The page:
Are you experiencing menopausal symptoms? Are you finding it difficult to manage this life stage? Continue reading for some support regarding foods to increase in your diet to support your health. This post will cover the benefits, food sources and recommended intakes for phytoestrogens, omega 3’s, calcium, magnesium, vitamin D, vitamin K and fibre.
Isoflavones (a class of phytoestrogens) and phytoestrogens have been found to have estrogenic actions within the body which may assist in reducing breast cancer risk, reducing menopausal symptoms such as hot flushes, support bone health and improve cholesterol and blood lipid profiles. They act similarly to estrogen due to their similar structure allowing the phytoestrogens to bind to our body’s estrogen receptors. These receptors are present in our bones, heart, brain, and liver which allows phytoestrogens to support various symptoms around the body. They act to either increase estrogenic effects or reduce estrogenic effects dependent on what the body requires via either down-regulating or activating the receptor.
- Soy products: organic non-GMO tofu and tempeh- try a tofu scramble recipe (fry up rumbled tofu and add spices, garlic, mushrooms, tomatoes and spinach and enjoy on toast), or include grilled tofu/tempeh with rice, curries, salads or stir fries. A simple way to cook tofu is to fry in olive oil with tamari/soy sauce, nutritional yeast and miso paste.
- Edamame beans- steam or boil frozen bean pods for 5 minutes and pop out the beans to enjoy. There are also edamame bean pastas and noodles available for purchase.
- Miso paste – try including this in stir fry’s, curries and in salad dressings.
- Flax seeds/linseeds, sesame seeds
- Legumes- chickpeas, fava beans, peanuts, pistachios, lentils, mung beans
- Grains- rye/grain bread, oats, brown rice, barley
- Vegetables – potatoes, broccoli, spinach, cauliflower, lettuce, cabbage, alfalfa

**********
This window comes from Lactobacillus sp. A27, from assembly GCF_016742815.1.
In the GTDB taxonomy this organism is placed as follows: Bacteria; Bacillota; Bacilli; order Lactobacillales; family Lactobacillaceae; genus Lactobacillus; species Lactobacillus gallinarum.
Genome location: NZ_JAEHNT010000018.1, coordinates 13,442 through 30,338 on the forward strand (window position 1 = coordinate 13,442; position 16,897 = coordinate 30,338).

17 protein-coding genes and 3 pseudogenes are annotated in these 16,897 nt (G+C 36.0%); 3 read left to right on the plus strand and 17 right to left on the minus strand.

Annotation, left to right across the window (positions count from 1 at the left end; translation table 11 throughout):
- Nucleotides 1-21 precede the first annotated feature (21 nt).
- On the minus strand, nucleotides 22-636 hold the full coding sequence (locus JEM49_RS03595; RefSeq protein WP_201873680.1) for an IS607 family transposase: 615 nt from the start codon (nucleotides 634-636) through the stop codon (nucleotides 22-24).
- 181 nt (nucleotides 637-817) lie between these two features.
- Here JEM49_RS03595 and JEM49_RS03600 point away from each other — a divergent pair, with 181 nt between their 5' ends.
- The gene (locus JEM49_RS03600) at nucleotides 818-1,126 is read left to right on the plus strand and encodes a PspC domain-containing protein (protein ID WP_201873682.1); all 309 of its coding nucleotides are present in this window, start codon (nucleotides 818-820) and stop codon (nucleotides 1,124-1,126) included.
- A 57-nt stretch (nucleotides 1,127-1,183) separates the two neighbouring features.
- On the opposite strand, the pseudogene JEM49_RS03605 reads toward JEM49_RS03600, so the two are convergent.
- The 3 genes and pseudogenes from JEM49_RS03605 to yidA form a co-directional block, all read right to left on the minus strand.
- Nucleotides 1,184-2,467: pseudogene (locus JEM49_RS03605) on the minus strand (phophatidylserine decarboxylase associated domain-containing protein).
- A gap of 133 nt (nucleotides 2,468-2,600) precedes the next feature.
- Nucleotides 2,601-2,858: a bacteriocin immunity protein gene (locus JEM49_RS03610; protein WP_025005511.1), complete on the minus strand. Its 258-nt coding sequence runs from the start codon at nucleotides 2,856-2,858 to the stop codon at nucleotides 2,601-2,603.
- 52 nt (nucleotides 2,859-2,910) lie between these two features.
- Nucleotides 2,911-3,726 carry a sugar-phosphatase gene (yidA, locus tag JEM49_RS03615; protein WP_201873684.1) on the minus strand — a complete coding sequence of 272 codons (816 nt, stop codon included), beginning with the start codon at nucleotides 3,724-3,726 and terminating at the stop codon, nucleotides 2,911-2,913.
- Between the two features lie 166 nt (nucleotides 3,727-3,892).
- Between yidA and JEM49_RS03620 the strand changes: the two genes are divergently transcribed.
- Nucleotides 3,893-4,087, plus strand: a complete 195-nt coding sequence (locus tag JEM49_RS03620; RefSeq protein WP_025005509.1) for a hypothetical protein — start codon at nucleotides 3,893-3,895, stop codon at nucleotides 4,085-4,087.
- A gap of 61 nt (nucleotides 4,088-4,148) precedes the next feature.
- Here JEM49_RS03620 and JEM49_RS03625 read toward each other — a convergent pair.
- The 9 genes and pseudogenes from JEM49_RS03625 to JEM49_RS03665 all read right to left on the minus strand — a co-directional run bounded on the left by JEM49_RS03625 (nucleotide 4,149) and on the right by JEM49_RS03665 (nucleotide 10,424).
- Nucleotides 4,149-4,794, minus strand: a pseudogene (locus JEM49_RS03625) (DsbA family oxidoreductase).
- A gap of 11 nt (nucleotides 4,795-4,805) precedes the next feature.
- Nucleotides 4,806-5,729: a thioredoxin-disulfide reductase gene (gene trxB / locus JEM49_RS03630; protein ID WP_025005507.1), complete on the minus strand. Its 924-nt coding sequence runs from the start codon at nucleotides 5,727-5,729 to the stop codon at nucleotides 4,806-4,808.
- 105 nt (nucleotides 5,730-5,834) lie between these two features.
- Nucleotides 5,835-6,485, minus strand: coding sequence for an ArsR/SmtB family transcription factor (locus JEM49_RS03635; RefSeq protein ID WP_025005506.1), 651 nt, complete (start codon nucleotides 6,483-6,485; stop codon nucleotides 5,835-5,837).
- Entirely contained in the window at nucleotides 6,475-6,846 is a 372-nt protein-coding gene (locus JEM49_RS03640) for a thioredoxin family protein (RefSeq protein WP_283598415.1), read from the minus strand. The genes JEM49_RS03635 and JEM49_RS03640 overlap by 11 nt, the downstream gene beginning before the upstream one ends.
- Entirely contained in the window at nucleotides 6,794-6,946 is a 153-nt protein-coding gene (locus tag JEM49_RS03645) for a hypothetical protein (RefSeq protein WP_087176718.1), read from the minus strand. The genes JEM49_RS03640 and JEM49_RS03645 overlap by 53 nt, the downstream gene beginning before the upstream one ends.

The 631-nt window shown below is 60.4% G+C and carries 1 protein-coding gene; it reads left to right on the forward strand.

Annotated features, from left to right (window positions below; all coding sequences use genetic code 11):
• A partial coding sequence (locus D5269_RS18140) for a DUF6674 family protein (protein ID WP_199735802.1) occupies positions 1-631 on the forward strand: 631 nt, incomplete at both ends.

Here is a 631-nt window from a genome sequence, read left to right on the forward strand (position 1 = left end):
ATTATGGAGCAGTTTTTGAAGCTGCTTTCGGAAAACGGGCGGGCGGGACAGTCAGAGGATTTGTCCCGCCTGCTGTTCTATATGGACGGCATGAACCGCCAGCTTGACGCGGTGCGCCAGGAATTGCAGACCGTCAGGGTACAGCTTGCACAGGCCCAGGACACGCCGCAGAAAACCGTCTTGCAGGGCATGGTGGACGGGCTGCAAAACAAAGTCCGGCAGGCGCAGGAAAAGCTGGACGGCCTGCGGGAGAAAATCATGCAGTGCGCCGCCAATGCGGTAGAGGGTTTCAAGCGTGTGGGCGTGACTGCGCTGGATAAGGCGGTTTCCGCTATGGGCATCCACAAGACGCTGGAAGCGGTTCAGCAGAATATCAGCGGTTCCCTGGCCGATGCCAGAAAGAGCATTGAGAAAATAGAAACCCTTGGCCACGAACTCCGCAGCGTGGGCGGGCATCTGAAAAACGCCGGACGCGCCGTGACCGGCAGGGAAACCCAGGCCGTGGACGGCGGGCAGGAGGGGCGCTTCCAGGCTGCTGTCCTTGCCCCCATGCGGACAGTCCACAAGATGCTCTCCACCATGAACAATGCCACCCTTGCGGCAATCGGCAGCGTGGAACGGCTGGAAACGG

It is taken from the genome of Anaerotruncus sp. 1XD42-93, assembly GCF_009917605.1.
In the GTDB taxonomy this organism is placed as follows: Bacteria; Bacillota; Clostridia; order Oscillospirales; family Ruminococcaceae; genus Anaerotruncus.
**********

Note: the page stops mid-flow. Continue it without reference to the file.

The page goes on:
Aim to consume 25-50mg day by including some of these foods daily. For example, ½ cup edamame beans provide 16mg of isoflavones and 85grams of tofu provides 19mg
Omega 3 fatty acids
Consuming omega 3’s can assist in reducing cardiovascular complications which are at an increased risk of occurring for menopausal women via their effects of reducing inflammation and platelet aggregation, as well as the effect of the omega 3’s on reducing hot flushes and improving mood and cognition. Omega 3’s support brain functioning, signalling and receptor functions to help manage psychological health and neurotransmitter modulation.
- Omega 3 supplements from algae oil
- Chia seeds
- Flaxseed oil
Aim to include 1-2 sources every day.
Calcium, magnesium, vitamin D and vitamin K- Bone health
These nutrients work together to support the health of our bones. When our estrogen levels decline, we are at risk of bone losses, fractures and injuries. Following menopause there is often increased inflammation, and reduced estrogen levels resulting in lower bone masses and mineral losses. Vitamin D and magnesium assist in regulating and absorbing calcium and support bone growth and modelling. Calcium supports bone mineral strength, density and growth and vitamin K can improve and support calcium usage and calcium balance whilst activating important factors for bone strength.
- Vitamin D- supplements, mushrooms (exposed to UV light), fortified plant-based milk, sunshine.
- Vitamin K- green leafy vegetables (kale, collards, spinach, broccoli), vegetables (pumpkin, carrots), dairy, fermented foods, eggs, algae, soybeans.
- Calcium- green leafy vegetables, tofu, tahini, almonds, fortified nut/soy milks
- Magnesium- oats, green leafy veggies (spinach, kale, collard greens), legumes, nuts, seeds, pumpkin, cashews, pepitas, chia seeds, brown rice, potatoes
Consuming adequate fibre supports the health of the gastrointestinal tract via increasing stool bulk, reducing constipation, and providing fuel for the beneficial bacteria of the microbiome whilst reducing cholesterol and lipids and supporting cardiovascular health. Fibre can assist menopausal symptoms via improving cardiovascular health and reducing complications, whilst improving body weight and overall health status.
Examples of Food sources:
- Fruits- apples, berries, banana, dates
- Vegetables- pumpkin, potato, broccoli, cauliflower, artichokes, spinach, kale
- Legumes- chickpeas, lentils, kidney beans
- Grains- oats, barley, bran, brown rice, wholewheat pasta, quinoa
- Nuts and seeds- sunflower seeds, pepitas, almonds, cashews, walnuts
Aim for 25-50grams a day.
Book in a naturopathy consult if you’d like some extra herbal and nutritional support during this stage of your life.